CONCORD —The N.H. Tree Farm program will celebrate its 30th annual Tree Farm Field Day at the Rocks Estate in Bethlehem on Sat., July 20, from 8:00 a.m.-3:00 p.m.
The morning will include a forest management and wildlife habitat tour along the Rocks’ Mile Path – which was built so that city visitors to the property could enjoy the outdoors – and will include the Summer House and Bee House. Visiting the Maple Museum and taking its Virtual Sugar House Tour will also take place before lunch.
In the afternoon, attendees may tour the Christmas tree farm to learn more about agritourism or visit nearby Go Green Wood Products mat log manufacturing facility. Mat logs function essentially as floating bridges, allowing streams to be crossed with a minimum of soil disturbance.
Tree Farms are privately owned forests managed to produce timber with added benefits of improved wildlife habitat, water quality, recreation and scenic values. Municipal watersheds, school forests and other public ownerships may also be certified as Tree Farms. New Hampshire has 1,450 tree farms, totaling 500,000 acres.
The New Hampshire Tree Farm Program is based on the American Tree Farm System and is operated by volunteers through the New Hampshire Tree Farm Executive Committee. Each year, the Committee holds a Tree Farm Field Day to celebrate tree farmers and to provide an opportunity to share ideas and information.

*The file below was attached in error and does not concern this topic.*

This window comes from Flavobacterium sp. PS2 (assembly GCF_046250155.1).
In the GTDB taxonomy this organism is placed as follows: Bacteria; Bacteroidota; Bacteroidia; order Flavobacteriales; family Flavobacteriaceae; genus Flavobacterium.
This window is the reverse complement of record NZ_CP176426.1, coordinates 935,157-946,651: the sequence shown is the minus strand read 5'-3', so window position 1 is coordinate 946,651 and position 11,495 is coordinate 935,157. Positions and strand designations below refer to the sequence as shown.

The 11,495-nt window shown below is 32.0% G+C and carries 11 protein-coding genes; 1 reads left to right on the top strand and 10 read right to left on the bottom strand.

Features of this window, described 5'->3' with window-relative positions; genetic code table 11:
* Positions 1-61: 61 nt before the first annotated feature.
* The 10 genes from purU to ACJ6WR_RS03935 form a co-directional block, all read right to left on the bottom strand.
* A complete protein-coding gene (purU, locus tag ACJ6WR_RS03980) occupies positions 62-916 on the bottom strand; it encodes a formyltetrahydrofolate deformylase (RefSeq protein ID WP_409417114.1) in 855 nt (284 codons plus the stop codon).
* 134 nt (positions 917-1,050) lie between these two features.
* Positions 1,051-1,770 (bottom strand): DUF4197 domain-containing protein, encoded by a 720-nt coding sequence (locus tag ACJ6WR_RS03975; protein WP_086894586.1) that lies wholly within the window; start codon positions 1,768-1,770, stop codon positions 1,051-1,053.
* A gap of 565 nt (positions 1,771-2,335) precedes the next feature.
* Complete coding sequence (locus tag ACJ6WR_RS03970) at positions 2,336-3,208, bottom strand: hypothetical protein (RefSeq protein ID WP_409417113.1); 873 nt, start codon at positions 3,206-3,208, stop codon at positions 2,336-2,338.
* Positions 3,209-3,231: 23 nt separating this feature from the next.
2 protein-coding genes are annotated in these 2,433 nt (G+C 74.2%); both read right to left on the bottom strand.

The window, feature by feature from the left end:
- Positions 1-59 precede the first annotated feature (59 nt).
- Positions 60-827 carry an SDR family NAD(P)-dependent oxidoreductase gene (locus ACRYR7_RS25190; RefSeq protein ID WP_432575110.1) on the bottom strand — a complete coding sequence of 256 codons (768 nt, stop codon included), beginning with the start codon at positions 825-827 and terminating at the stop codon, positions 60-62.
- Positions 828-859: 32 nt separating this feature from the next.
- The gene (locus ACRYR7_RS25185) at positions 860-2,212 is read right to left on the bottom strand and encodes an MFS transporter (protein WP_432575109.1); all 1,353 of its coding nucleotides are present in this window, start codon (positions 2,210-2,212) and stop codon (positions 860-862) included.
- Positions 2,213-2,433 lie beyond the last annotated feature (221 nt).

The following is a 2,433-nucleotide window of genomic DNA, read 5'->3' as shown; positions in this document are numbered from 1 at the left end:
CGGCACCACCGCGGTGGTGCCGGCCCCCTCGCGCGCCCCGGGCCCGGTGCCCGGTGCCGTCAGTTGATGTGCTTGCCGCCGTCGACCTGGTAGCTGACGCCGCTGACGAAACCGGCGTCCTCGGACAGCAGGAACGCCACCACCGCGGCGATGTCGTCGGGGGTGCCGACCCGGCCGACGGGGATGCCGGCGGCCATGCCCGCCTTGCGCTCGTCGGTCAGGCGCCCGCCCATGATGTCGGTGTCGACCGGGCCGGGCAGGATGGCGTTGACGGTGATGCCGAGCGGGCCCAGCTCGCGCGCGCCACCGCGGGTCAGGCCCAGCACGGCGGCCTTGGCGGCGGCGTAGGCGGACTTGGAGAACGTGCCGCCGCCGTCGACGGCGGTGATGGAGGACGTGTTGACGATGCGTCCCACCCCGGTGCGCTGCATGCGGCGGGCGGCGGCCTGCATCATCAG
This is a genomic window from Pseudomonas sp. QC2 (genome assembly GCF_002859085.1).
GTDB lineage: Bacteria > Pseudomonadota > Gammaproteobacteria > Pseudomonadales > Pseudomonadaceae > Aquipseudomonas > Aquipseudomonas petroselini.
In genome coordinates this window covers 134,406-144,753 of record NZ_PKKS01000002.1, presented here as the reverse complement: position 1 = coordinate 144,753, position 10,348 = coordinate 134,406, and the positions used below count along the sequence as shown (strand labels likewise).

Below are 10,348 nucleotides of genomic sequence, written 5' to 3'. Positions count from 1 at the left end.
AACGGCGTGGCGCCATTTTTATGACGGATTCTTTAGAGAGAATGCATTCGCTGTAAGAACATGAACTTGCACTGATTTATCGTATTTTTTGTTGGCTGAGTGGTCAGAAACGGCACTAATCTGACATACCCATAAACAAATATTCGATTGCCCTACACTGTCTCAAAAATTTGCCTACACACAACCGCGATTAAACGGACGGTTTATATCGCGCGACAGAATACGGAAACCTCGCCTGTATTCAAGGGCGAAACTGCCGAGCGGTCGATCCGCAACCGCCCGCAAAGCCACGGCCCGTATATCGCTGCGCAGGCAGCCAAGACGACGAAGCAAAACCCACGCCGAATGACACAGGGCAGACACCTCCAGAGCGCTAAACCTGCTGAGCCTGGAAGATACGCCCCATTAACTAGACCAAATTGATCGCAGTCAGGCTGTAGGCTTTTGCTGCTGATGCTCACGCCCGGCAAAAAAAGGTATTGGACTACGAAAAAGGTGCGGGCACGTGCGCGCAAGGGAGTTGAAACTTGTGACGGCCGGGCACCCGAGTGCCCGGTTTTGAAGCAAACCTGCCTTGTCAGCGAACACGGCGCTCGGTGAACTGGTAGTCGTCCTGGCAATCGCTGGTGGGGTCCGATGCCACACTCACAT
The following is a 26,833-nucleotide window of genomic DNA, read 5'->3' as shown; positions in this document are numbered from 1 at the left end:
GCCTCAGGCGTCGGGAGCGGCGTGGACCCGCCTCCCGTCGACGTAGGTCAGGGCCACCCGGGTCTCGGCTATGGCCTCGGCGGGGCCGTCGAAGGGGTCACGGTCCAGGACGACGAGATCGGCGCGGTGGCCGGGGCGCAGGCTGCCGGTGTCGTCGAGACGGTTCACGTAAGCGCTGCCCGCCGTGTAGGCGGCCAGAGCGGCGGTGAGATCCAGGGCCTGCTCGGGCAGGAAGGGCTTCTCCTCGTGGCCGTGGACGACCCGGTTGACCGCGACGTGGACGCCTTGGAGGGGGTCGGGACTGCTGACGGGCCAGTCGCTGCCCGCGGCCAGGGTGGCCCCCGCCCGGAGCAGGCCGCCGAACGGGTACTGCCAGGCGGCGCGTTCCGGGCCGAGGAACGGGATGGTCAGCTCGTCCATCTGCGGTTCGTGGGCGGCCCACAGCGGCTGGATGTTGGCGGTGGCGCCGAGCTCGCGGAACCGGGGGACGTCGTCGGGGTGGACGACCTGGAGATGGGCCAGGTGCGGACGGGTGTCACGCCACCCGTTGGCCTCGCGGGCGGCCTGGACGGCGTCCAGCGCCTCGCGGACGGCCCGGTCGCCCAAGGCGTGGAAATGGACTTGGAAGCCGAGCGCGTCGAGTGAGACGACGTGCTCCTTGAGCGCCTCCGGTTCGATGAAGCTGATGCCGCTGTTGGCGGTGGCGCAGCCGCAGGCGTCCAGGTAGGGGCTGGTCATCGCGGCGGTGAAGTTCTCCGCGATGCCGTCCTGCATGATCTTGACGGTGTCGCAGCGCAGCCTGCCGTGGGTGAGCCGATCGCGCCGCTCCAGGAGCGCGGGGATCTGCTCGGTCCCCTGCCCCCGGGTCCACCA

Registration is required by July 15. Cost is $20.00 for 18 and older, $5.00 younger attendees and includes lunch.
For more details, including the registration form, visit nhtreefarm.org.
The N.H. Tree Farm program’s annual Tree Farm Day is sponsored by the N.H. Division of Forests and Lands, the N.H. Timberland Owners Association, the Society for the Protection of New Hampshire Forests, UNH-Cooperative Extension, and the Granite State Division of the Society of American Foresters.
Part of the N.H. Department of Natural and Cultural Resources, the Division of Forests and Lands protects and promotes the value provided by trees, forests and natural communities. For more information about the Division of Forests and Lands and the work of its Forest Protection Bureau, visit nh.gov/nhdfl or call 603-271-2214.